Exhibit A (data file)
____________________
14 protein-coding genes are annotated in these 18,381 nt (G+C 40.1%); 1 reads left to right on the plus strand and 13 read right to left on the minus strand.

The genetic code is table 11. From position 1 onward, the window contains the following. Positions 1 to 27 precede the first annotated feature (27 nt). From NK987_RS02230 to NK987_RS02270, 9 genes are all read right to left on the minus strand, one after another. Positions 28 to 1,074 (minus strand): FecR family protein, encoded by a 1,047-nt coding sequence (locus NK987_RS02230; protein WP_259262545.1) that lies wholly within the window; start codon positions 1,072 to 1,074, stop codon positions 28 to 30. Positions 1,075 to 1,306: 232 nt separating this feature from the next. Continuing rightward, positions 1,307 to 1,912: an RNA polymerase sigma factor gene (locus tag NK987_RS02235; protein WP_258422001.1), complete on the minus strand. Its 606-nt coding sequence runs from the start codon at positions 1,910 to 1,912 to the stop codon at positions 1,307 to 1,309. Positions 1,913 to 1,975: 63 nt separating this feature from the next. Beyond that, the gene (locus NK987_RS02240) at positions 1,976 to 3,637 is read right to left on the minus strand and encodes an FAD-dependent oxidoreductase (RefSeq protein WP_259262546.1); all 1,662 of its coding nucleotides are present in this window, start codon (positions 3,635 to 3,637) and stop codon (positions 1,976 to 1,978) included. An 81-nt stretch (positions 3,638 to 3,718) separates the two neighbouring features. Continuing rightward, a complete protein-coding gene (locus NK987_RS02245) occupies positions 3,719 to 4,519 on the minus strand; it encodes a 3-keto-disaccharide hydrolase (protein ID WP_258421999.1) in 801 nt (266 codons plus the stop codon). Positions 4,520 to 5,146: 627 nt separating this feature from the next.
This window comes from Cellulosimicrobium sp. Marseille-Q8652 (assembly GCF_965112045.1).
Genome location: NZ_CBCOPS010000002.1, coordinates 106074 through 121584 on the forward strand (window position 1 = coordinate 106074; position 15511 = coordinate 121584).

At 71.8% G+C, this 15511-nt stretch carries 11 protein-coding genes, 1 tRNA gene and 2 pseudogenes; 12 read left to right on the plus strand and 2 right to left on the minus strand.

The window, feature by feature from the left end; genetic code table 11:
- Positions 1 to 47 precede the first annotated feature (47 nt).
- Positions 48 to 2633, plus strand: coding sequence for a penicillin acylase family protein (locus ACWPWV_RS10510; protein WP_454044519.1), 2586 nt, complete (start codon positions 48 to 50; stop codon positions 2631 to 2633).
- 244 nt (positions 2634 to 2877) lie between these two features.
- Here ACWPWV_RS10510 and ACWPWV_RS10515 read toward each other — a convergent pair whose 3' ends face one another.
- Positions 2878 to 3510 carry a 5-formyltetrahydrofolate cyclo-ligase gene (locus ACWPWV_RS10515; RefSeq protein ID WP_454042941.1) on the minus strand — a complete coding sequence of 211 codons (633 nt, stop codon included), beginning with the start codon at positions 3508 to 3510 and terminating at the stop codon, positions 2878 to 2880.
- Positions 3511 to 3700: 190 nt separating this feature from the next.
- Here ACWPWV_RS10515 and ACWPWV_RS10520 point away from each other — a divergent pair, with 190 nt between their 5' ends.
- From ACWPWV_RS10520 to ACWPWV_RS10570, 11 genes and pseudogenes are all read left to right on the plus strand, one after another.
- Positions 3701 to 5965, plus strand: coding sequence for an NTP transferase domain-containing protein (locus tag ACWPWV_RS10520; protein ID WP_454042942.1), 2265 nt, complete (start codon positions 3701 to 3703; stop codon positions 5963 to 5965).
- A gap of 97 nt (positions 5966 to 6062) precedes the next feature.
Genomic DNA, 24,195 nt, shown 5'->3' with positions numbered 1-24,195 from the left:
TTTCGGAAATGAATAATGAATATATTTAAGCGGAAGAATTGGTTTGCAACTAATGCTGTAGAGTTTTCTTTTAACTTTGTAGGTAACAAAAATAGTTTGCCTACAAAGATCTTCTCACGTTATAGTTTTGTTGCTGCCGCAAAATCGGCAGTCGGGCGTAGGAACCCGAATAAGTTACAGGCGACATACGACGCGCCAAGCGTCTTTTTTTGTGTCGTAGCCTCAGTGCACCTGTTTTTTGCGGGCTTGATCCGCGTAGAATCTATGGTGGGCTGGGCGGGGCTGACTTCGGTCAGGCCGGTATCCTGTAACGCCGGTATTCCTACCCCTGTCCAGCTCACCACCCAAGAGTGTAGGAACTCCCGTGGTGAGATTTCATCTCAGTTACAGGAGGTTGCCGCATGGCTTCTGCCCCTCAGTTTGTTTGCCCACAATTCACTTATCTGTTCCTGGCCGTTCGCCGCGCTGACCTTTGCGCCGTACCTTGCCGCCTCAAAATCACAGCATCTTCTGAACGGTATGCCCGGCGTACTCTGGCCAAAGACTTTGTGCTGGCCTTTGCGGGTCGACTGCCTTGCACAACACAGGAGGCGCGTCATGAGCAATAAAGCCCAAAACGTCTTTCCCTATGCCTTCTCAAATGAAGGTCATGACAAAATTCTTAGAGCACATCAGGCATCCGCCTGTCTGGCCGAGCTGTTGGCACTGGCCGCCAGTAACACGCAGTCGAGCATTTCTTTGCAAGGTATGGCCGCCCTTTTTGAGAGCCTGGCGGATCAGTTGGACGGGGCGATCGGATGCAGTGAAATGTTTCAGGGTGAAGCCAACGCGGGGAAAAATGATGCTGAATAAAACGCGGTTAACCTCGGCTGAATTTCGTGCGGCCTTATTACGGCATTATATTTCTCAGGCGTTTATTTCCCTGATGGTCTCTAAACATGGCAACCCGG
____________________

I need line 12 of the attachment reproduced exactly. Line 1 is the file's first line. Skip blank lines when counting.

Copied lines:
- Positions 3511 to 3700: 190 nt separating this feature from the next.